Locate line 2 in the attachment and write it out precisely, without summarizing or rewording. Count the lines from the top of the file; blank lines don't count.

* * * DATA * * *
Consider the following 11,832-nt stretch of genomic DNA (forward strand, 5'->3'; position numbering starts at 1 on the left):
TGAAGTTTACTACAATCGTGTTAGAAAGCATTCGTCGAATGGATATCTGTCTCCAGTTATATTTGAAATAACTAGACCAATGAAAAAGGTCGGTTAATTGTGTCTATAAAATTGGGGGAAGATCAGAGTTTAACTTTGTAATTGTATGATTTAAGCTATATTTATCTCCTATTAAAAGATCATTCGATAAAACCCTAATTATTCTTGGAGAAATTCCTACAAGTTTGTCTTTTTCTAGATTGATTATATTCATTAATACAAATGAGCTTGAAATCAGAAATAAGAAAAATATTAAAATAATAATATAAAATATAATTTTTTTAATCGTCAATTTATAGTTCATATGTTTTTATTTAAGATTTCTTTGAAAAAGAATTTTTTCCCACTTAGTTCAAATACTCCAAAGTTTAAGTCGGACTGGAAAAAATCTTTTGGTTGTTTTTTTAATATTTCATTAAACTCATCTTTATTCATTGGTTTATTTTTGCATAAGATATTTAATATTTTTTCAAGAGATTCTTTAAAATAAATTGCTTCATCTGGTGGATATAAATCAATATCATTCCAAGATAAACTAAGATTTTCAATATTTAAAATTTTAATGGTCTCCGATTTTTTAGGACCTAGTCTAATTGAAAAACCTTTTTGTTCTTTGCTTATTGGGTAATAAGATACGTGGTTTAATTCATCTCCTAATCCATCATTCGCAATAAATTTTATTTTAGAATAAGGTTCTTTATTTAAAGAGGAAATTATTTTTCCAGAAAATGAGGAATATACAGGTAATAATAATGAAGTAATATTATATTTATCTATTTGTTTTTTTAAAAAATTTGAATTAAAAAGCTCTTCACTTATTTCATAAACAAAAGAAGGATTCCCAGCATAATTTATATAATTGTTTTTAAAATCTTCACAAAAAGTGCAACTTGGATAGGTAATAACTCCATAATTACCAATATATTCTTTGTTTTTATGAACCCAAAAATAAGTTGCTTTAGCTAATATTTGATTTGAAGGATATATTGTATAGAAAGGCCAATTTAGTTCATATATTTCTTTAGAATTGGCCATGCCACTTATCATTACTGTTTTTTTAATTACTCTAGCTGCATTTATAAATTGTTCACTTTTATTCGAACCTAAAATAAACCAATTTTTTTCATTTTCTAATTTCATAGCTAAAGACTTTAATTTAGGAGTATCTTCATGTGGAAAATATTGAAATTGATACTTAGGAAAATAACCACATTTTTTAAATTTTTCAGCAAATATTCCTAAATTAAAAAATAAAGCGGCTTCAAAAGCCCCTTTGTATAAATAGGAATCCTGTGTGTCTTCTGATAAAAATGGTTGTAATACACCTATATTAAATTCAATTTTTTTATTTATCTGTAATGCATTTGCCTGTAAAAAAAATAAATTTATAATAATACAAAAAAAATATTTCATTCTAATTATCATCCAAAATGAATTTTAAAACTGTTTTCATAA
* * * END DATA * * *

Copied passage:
TGAAGTTTACTACAATCGTGTTAGAAAGCATTCGTCGAATGGATATCTGTCTCCAGTTATATTTGAAATAACTAGACCAATGAAAAAGGTCGGTTAATTGTGTCTATAAAATTGGGGGAAGATCAGAGTTTAACTTTGTAATTGTATGATTTAAGCTATATTTATCTCCTATTAAAAGATCATTCGATAAAACCCTAATTATTCTTGGAGAAATTCCTACAAGTTTGTCTTTTTCTAGATTGATTATATTCATTAATACAAATGAGCTTGAAATCAGAAATAAGAAAAATATTAAAATAATAATATAAAATATAATTTTTTTAATCGTCAATTTATAGTTCATATGTTTTTATTTAAGATTTCTTTGAAAAAGAATTTTTTCCCACTTAGTTCAAATACTCCAAAGTTTAAGTCGGACTGGAAAAAATCTTTTGGTTGTTTTTTTAATATTTCATTAAACTCATCTTTATTCATTGGTTTATTTTTGCATAAGATATTTAATATTTTTTCAAGAGATTCTTTAAAATAAATTGCTTCATCTGGTGGATATAAATCAATATCATTCCAAGATAAACTAAGATTTTCAATATTTAAAATTTTAATGGTCTCCGATTTTTTAGGACCTAGTCTAATTGAAAAACCTTTTTGTTCTTTGCTTATTGGGTAATAAGATACGTGGTTTAATTCATCTCCTAATCCATCATTCGCAATAAATTTTATTTTAGAATAAGGTTCTTTATTTAAAGAGGAAATTATTTTTCCAGAAAATGAGGAATATACAGGTAATAATAATGAAGTAATATTATATTTATCTATTTGTTTTTTTAAAAAATTTGAATTAAAAAGCTCTTCACTTATTTCATAAACAAAAGAAGGATTCCCAGCATAATTTATATAATTGTTTTTAAAATCTTCACAAAAAGTGCAACTTGGATAGGTAATAACTCCATAATTACCAATATATTCTTTGTTTTTATGAACCCAAAAATAAGTTGCTTTAGCTAATATTTGATTTGAAGGATATATTGTATAGAAAGGCCAATTTAGTTCATATATTTCTTTAGAATTGGCCATGCCACTTATCATTACTGTTTTTTTAATTACTCTAGCTGCATTTATAAATTGTTCACTTTTATTCGAACCTAAAATAAACCAATTTTTTTCATTTTCTAATTTCATAGCTAAAGACTTTAATTTAGGAGTATCTTCATGTGGAAAATATTGAAATTGATACTTAGGAAAATAACCACATTTTTTAAATTTTTCAGCAAATATTCCTAAATTAAAAAATAAAGCGGCTTCAAAAGCCCCTTTGTATAAATAGGAATCCTGTGTGTCTTCTGATAAAAATGGTTGTAATACACCTATATTAAATTCAATTTTTTTATTTATCTGTAATGCATTTGCCTGTAAAAAAAATAAATTTATAATAATACAAAAAAAATATTTCATTCTAATTATCATCCAAAATGAATTTTAAAACTGTTTTCATAA